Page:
Over the past six months, the United States has sweltered through record-breaking high temperatures and dangerous weather anomalies. Thanks to everything from derechos to droughts, renewed anxiety for our planet — and ourselves — is inevitable. For AAUW, environmental concerns are a fascinating part of our heritage.
Did you know that in the late 1960s and early 1970s AAUW undertook a battle for environmental reform? At that time, the nation was awakening to the ecological distress caused by pollution from everyday human activity and beginning to recognize the effect these toxins were having on the environment and on people. The forward-thinking AAUW program This Beleaguered Earth – Can Man Survive? put a “focus on the ecological problems faced by mankind today … how and why we are threatened as a species. It also suggest[ed] ideas for action to reverse environmental pollution and deterioration.”
In an effort to identify and define environmental issues on the local, national, and even international level, AAUW called on lawmakers and citizens alike to learn about the ecological struggles at hand and to take up the fight for a cleaner, safer world. AAUW branches focused on specific issues, many of which related to local problems within the broader topic of environmental reform. Members studied topics ranging from the obvious, such as water and air pollution, to the revolutionary, such as soundscape protection and noise reduction and alternative energy sources like solar and nuclear power.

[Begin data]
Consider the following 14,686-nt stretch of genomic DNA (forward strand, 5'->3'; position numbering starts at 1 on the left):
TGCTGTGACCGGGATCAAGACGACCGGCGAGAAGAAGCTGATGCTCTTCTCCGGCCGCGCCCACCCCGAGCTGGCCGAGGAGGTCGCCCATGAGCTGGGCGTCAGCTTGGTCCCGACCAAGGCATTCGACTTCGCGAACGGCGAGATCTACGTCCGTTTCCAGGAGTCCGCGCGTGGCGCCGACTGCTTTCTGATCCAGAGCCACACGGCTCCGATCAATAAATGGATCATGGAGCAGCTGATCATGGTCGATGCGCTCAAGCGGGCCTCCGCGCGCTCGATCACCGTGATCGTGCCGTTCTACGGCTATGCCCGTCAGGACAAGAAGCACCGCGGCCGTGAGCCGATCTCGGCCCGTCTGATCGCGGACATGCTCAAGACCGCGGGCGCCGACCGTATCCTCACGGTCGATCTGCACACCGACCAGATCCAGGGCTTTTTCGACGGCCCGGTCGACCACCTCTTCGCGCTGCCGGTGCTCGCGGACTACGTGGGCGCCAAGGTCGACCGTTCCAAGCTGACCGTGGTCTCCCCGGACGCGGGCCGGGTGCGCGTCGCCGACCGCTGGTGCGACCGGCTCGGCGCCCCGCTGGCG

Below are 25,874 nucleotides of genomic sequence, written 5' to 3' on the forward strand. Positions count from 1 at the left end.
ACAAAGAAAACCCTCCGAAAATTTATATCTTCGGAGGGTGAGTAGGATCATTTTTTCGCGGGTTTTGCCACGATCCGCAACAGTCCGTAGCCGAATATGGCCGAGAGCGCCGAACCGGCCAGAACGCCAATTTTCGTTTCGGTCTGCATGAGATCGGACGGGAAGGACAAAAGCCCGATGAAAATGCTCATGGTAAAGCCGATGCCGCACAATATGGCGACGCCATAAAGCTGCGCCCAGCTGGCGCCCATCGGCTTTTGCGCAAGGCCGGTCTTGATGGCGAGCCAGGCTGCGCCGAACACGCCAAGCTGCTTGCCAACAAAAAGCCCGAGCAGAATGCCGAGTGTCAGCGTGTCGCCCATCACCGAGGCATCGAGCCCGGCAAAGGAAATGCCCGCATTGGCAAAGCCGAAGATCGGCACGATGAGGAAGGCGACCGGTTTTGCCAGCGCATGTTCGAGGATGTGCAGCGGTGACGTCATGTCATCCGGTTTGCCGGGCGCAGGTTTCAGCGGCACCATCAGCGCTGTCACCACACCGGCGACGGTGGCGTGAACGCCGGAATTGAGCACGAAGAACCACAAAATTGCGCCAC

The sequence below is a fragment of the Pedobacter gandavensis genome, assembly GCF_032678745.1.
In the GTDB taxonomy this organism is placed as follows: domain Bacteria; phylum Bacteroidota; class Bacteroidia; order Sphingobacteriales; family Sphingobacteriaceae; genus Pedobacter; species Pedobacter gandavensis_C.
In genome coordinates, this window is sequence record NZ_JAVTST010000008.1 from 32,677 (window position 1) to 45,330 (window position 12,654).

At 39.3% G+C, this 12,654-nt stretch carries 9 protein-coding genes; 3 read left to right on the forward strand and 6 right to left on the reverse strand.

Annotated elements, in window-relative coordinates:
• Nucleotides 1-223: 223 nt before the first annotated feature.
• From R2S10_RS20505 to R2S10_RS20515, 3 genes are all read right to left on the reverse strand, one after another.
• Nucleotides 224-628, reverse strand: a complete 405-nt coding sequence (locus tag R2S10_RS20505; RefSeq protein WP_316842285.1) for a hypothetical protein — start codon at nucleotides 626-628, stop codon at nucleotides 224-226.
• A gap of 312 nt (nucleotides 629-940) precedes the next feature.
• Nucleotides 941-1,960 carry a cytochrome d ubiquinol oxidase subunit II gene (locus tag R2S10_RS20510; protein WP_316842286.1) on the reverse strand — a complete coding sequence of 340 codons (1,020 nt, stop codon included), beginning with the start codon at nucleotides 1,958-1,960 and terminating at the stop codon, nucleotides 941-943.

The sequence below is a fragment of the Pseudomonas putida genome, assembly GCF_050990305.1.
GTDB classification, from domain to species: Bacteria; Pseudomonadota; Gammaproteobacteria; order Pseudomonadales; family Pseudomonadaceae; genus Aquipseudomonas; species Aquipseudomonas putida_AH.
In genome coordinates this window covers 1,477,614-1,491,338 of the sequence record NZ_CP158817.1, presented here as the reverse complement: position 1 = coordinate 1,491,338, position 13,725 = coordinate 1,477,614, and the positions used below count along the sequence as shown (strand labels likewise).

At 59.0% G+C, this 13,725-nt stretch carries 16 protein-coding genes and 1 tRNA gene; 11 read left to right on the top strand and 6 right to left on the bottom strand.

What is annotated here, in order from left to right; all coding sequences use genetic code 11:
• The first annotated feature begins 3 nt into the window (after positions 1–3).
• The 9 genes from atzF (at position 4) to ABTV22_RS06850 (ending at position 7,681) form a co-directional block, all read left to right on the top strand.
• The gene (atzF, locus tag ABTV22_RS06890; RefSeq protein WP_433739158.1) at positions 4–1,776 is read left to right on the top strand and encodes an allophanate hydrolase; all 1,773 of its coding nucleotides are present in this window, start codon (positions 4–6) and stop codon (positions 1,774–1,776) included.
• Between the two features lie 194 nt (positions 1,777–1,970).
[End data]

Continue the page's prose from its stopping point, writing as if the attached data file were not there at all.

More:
These studies resulted in a wealth of information. To ensure its effective application, the AAUW national office held conferences, narrated public service announcements, and produced educational publications such as This Beleaguered Earth: Models for Citizen Action and the Tool Kit for Community Action. Among other things, these documents suggested activism projects and ways to influence change. The power of individual branches combined under a nationally organized campaign allowed AAUW to stand as a united force against environmental destruction.
This work continues to resonate today. For example, the AAUW Queens (NY) Branch’s home ecology quiz from January 1973 helped individuals recognize everyday threats to the environment and identify ways to make a difference. Considering today’s ecological concerns, which questions do you think are still relevant? How would you update the questions to better reflect the problems our planet faces today? Leave your thoughts in the comments below, and take the quiz to see how you score! I’m “almost there.”
This post was written by AAUW Archives Intern Kelsey Conway.